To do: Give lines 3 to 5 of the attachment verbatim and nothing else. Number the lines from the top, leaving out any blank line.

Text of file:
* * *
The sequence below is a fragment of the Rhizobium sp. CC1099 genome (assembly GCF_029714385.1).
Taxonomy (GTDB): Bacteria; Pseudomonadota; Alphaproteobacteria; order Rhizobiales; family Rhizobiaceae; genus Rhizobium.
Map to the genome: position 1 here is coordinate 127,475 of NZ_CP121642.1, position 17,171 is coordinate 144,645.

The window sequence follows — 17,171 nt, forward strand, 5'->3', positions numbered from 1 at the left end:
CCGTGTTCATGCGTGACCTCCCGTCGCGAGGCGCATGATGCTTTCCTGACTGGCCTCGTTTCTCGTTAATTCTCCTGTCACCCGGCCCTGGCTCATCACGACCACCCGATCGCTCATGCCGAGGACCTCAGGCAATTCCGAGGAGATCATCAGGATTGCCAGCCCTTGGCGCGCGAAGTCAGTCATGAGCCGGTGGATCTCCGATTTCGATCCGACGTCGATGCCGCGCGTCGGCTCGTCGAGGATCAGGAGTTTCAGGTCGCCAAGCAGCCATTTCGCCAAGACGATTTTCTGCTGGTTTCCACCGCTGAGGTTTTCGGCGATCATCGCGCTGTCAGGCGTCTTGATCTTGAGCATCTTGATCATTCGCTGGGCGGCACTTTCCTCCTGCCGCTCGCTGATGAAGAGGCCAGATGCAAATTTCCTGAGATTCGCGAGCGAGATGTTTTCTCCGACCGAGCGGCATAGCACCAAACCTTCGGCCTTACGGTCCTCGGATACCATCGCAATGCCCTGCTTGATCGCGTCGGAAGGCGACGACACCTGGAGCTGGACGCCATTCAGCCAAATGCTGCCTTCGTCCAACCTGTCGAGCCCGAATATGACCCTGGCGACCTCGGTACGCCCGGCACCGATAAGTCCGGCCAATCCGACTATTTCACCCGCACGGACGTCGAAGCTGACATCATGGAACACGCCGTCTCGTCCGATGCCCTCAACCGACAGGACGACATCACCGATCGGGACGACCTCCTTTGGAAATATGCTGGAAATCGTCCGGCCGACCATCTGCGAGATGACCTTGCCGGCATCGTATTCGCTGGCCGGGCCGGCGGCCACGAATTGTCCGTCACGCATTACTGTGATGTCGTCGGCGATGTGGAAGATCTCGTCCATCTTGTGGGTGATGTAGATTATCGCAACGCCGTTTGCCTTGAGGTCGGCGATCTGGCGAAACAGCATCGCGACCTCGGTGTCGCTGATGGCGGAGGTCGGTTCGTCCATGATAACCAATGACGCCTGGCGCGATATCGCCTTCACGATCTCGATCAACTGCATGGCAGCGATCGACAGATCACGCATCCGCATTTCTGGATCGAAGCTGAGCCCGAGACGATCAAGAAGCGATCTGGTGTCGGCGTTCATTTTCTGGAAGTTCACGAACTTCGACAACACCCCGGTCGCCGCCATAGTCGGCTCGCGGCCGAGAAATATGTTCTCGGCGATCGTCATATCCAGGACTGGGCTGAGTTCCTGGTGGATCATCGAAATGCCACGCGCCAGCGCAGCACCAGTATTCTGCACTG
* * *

Map to the genome: position 1 here is coordinate 127,475 of NZ_CP121642.1, position 17,171 is coordinate 144,645.

The window sequence follows — 17,171 nt, forward strand, 5'->3', positions numbered from 1 at the left end:
CCGTGTTCATGCGTGACCTCCCGTCGCGAGGCGCATGATGCTTTCCTGACTGGCCTCGTTTCTCGTTAATTCTCCTGTCACCCGGCCCTGGCTCATCACGACCACCCGATCGCTCATGCCGAGGACCTCAGGCAATTCCGAGGAGATCATCAGGATTGCCAGCCCTTGGCGCGCGAAGTCAGTCATGAGCCGGTGGATCTCCGATTTCGATCCGACGTCGATGCCGCGCGTCGGCTCGTCGAGGATCAGGAGTTTCAGGTCGCCAAGCAGCCATTTCGCCAAGACGATTTTCTGCTGGTTTCCACCGCTGAGGTTTTCGGCGATCATCGCGCTGTCAGGCGTCTTGATCTTGAGCATCTTGATCATTCGCTGGGCGGCACTTTCCTCCTGCCGCTCGCTGATGAAGAGGCCAGATGCAAATTTCCTGAGATTCGCGAGCGAGATGTTTTCTCCGACCGAGCGGCATAGCACCAAACCTTCGGCCTTACGGTCCTCGGATACCATCGCAATGCCCTGCTTGATCGCGTCGGAAGGCGACGACACCTGGAGCTGGACGCCATTCAGCCAAATGCTGCCTTCGTCCAACCTGTCGAGCCCGAATATGACCCTGGCGACCTCGGTACGCCCGGCACCGATAAGTCCGGCCAATCCGACTATTTCACCCGCACGGACGTCGAAGCTGACATCATGGAACACGCCGTCTCGTCCGATGCCCTCAACCGACAGGACGACATCACCGATCGGGACGACCTCCTTTGGAAATATGCTGGAAATCGTCCGGCCGACCATCTGCGAGATGACCTTGCCGGCATCGTATTCGCTGGCCGGGCCGGCGGCCACGAATTGTCCGTCACGCATTACTGTGATGTCGTCGGCGATGTGGAAGATCTCGTCCATCTTGTGGGTGATGTAGATTATCGCAACGCCGTTTGCCTTGAGGTCGGCGATCTGGCGAAACAGCATCGCGACCTCGGTGTCGCTGATGGCGGAGGTCGGTTCGTCCATGATAACCAATGACGCCTGGCGCGATATCGCCTTCACGATCTCGATCAACTGCATGGCAGCGATCGACAGATCACGCATCCGCATTTCTGGATCGAAGCTGAGCCCGAGACGATCAAGAAGCGATCTGGTGTCGGCGTTCATTTTCTGGAAGTTCACGAACTTCGACAACACCCCGGTCGCCGCCATAGTCGGCTCGCGGCCGAGAAATATGTTCTCGGCGATCGTCATATCCAGGACTGGGCTGAGTTCCTGGTGGATCATCGAAATGCCACGCGCCAGCGCAGCACCAGTATTCTGCACTG